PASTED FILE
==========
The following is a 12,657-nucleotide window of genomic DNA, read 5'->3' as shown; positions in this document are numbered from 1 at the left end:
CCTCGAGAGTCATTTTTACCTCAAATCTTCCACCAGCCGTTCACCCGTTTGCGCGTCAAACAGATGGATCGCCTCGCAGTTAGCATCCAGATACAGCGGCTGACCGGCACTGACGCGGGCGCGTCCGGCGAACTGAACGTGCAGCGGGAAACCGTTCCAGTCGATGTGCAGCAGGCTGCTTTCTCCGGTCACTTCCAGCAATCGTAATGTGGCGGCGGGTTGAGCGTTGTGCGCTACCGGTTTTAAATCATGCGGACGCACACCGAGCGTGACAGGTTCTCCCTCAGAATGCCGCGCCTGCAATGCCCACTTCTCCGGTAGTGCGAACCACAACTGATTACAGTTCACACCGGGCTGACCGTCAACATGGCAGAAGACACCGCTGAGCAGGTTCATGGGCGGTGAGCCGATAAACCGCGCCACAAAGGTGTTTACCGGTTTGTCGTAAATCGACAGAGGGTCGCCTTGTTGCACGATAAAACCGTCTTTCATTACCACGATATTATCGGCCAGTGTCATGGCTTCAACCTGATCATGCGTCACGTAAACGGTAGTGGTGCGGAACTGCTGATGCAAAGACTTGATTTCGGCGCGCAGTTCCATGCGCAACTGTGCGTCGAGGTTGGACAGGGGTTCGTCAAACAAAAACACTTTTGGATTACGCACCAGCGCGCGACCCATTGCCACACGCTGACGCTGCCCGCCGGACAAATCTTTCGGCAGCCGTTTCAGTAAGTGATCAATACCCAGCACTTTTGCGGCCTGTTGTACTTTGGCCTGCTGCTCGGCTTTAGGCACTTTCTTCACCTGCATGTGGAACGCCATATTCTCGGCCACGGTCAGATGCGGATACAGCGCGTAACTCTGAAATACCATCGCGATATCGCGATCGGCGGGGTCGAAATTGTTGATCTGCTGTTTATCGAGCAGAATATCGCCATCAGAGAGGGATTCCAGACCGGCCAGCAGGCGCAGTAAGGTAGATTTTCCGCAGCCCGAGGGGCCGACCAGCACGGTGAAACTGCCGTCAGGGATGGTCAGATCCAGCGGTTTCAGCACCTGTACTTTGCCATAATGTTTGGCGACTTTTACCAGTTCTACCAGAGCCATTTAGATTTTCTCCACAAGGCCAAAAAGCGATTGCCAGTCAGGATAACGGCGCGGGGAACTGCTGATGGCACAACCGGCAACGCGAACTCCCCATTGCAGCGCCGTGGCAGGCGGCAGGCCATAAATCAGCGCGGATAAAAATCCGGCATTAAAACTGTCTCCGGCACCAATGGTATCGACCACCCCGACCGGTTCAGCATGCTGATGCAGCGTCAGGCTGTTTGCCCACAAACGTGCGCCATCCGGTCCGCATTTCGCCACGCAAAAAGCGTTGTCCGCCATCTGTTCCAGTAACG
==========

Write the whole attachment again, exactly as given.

The following is a 12,657-nucleotide window of genomic DNA, read 5'->3' as shown; positions in this document are numbered from 1 at the left end:
CCTCGAGAGTCATTTTTACCTCAAATCTTCCACCAGCCGTTCACCCGTTTGCGCGTCAAACAGATGGATCGCCTCGCAGTTAGCATCCAGATACAGCGGCTGACCGGCACTGACGCGGGCGCGTCCGGCGAACTGAACGTGCAGCGGGAAACCGTTCCAGTCGATGTGCAGCAGGCTGCTTTCTCCGGTCACTTCCAGCAATCGTAATGTGGCGGCGGGTTGAGCGTTGTGCGCTACCGGTTTTAAATCATGCGGACGCACACCGAGCGTGACAGGTTCTCCCTCAGAATGCCGCGCCTGCAATGCCCACTTCTCCGGTAGTGCGAACCACAACTGATTACAGTTCACACCGGGCTGACCGTCAACATGGCAGAAGACACCGCTGAGCAGGTTCATGGGCGGTGAGCCGATAAACCGCGCCACAAAGGTGTTTACCGGTTTGTCGTAAATCGACAGAGGGTCGCCTTGTTGCACGATAAAACCGTCTTTCATTACCACGATATTATCGGCCAGTGTCATGGCTTCAACCTGATCATGCGTCACGTAAACGGTAGTGGTGCGGAACTGCTGATGCAAAGACTTGATTTCGGCGCGCAGTTCCATGCGCAACTGTGCGTCGAGGTTGGACAGGGGTTCGTCAAACAAAAACACTTTTGGATTACGCACCAGCGCGCGACCCATTGCCACACGCTGACGCTGCCCGCCGGACAAATCTTTCGGCAGCCGTTTCAGTAAGTGATCAATACCCAGCACTTTTGCGGCCTGTTGTACTTTGGCCTGCTGCTCGGCTTTAGGCACTTTCTTCACCTGCATGTGGAACGCCATATTCTCGGCCACGGTCAGATGCGGATACAGCGCGTAACTCTGAAATACCATCGCGATATCGCGATCGGCGGGGTCGAAATTGTTGATCTGCTGTTTATCGAGCAGAATATCGCCATCAGAGAGGGATTCCAGACCGGCCAGCAGGCGCAGTAAGGTAGATTTTCCGCAGCCCGAGGGGCCGACCAGCACGGTGAAACTGCCGTCAGGGATGGTCAGATCCAGCGGTTTCAGCACCTGTACTTTGCCATAATGTTTGGCGACTTTTACCAGTTCTACCAGAGCCATTTAGATTTTCTCCACAAGGCCAAAAAGCGATTGCCAGTCAGGATAACGGCGCGGGGAACTGCTGATGGCACAACCGGCAACGCGAACTCCCCATTGCAGCGCCGTGGCAGGCGGCAGGCCATAAATCAGCGCGGATAAAAATCCGGCATTAAAACTGTCTCCGGCACCAATGGTATCGACCACCCCGACCGGTTCAGCATGCTGATGCAGCGTCAGGCTGTTTGCCCACAAACGTGCGCCATCCGGTCCGCATTTCGCCACGCAAAAAGCGTTGTCCGCCATCTGTTCCAGTAACG